Kawasaki VN750 Forum banner

1 - 12 of 12 Posts

·
CWO3 Navy (Retired)
Joined
·
722 Posts
Discussion Starter #1 (Edited)
Need advice: My front brakes seize after about 50 miles or so or riding, and using the front brake sparingly. So, after posting my first plea for help and doing what was suggested; I'm back with the same problem. Here is all that I have done so far:

1. Rebuilt both calipers, new pistons and seals.
2. Installed speed bleeders
3. New brake hoses (all 3 of them)
4. New rotors
5. New pads (OEM)
6. Rebuilt master cylinder with new pistion, spring, seals.
7. New DOT 4 brake fluid (several times over)

I have ordered new union bolts for all the hoses; short of buying new housings for the calipers and master cylinder, I've replaced everything else.

The brake is firm with little play, pads don't rub. Still pressure builds and the calipers grab the disc and I slow to a crawl. Let off the pressure and I'm riding again.

Any suggestions?
 

·
CWO3 Navy (Retired)
Joined
·
722 Posts
Discussion Starter #3
Thanks, looks like another fun evening of taking it down. I have ordered a new cap, why not I replaced everything else? I'll update after I put in the new union bolts and cap.
 

·
Old Truck Junkie
Joined
·
4,133 Posts
The pressure is between the master cylinder and the calipers or the lack of vent in the whole system causes the pressure.
 

·
CWO3 Navy (Retired)
Joined
·
722 Posts
Discussion Starter #5
Thank you, I'm hoping that the new union bolts will help. The original ones are still on the bike. It pretty much sat for about 10 years with only being started from time-to-time. When I got it I had the carbs serviced, I cleaned the tank, and now I'm on the brakes and I'm oh so close. If the new unions don't work I'll break down and buy a new MC but I'm hoping this will do it. I have a solid brake right now, a little too solid but I have nothing to compare it to so it may just be normal. Rode tonight and no lock up, I may just be there and don't know it. Again thanks for responding, I love this forum, I'm learning an awful lot.
 

·
CWO3 Navy (Retired)
Joined
·
722 Posts
Discussion Starter #6
One last thought, any chance it could be the brake joint where the hoses all come together? That's the only part I haven't replaced. I'll clean it good when I replace the union joints, just a thought.

Tks
 

·
CWO3 Navy (Retired)
Joined
·
722 Posts
Discussion Starter #7
Solved the Brake Seizing problem.

PROBLEM SOLVED. Lesson to be learned, count your washers! It takes 11 to do the entire system from master cylinder to the calipers. The problem was the union bolt for the right caliper. I had 2 washers ahead of the brake hose, which put the hose opening over the threads and not the opening in the bolt and that caused pressure to build and not get released. :beerchug:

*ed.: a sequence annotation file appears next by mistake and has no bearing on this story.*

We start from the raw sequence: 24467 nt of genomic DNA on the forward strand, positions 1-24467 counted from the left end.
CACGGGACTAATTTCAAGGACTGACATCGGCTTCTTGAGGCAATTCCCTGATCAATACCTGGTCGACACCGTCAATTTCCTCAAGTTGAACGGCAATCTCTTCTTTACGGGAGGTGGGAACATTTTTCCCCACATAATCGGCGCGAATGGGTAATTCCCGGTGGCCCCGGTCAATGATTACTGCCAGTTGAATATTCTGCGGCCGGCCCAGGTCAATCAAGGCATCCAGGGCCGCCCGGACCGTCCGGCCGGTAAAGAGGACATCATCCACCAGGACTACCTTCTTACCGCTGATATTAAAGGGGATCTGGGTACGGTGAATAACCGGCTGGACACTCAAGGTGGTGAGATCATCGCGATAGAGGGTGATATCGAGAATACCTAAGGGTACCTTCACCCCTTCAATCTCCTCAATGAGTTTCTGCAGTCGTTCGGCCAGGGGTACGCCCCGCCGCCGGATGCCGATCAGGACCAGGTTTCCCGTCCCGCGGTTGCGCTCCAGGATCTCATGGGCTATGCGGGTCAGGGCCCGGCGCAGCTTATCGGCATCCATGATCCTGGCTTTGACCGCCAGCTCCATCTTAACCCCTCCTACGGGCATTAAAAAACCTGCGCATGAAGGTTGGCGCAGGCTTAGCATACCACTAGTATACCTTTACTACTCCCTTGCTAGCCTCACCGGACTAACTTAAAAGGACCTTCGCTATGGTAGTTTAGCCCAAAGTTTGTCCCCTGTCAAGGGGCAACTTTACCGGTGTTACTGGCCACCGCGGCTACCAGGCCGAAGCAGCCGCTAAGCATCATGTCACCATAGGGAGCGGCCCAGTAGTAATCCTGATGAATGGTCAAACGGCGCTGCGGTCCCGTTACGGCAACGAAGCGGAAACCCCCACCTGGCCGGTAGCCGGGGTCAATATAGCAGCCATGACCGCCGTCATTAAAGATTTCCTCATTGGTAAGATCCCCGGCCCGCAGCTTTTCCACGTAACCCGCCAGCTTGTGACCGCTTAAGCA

·
CWO3 Navy (Retired)
Joined
·
722 Posts
Discussion Starter #8
Hopefully last update, the washer issue was definitely a problem but not the last word so I found out. While I didn't seize anymore, I did have too much pressure at the lever. After reading the forum again I learned about the pinhole in the master cylinder that can get clogged, and sure enough it was. I used the smallest sewing needle I could find to carefully work the opening until it was clean. The brakes are finally normal. Long ride today and they were great. Thanks to everyone who posts on the forum, you helped me out!
 

·
Premium Member
Joined
·
2,850 Posts
Interesting....and some real good info for anybody picking up a bike that's been sitting. (not just a Vulcan either)

Glad you got past that problem, these are pretty nice bikes once you get all the kinks worked out.
 

·
Registered
Joined
·
135 Posts
It's good to know the washers are that critical.I had replaced all mine with new when I replaced the cylinder.I didn't mess with the pinhole as my instructions stated that you should not try to clear it with a wire or any thing that might enlarge it's diameter.
 

·
CWO3 Navy (Retired)
Joined
·
722 Posts
Discussion Starter #11
I read the same book, but desparate times call for desparate measures so I took a chance at it. You really only need to work the point of a needle into the very opening and twist it a little, then try the brakes, do it again until you see it start to clear. Since doing mine the brakes have been GREAT! You wouldn't think one washer would make that much difference, but it certainl did.
 

·
Linkmeister Supreme
Joined
·
7,960 Posts
I read the same book, but desparate times call for desparate measures so I took a chance at it. You really only need to work the point of a needle into the very opening and twist it a little, then try the brakes, do it again until you see it start to clear. Since doing mine the brakes have been GREAT! You wouldn't think one washer would make that much difference, but it certainl did.
Your story reminds me of a lesson I learned while building my house 30 years ago. Namely, measure twice (sometimes 3 times) and cut once. From your experience I guess we learn to check and recheck when reassembling anything on the bike. Thanks for sharing and glad you found the problem and were able to fix it before it caused an accident.:smiley_th
 
1 - 12 of 12 Posts
Top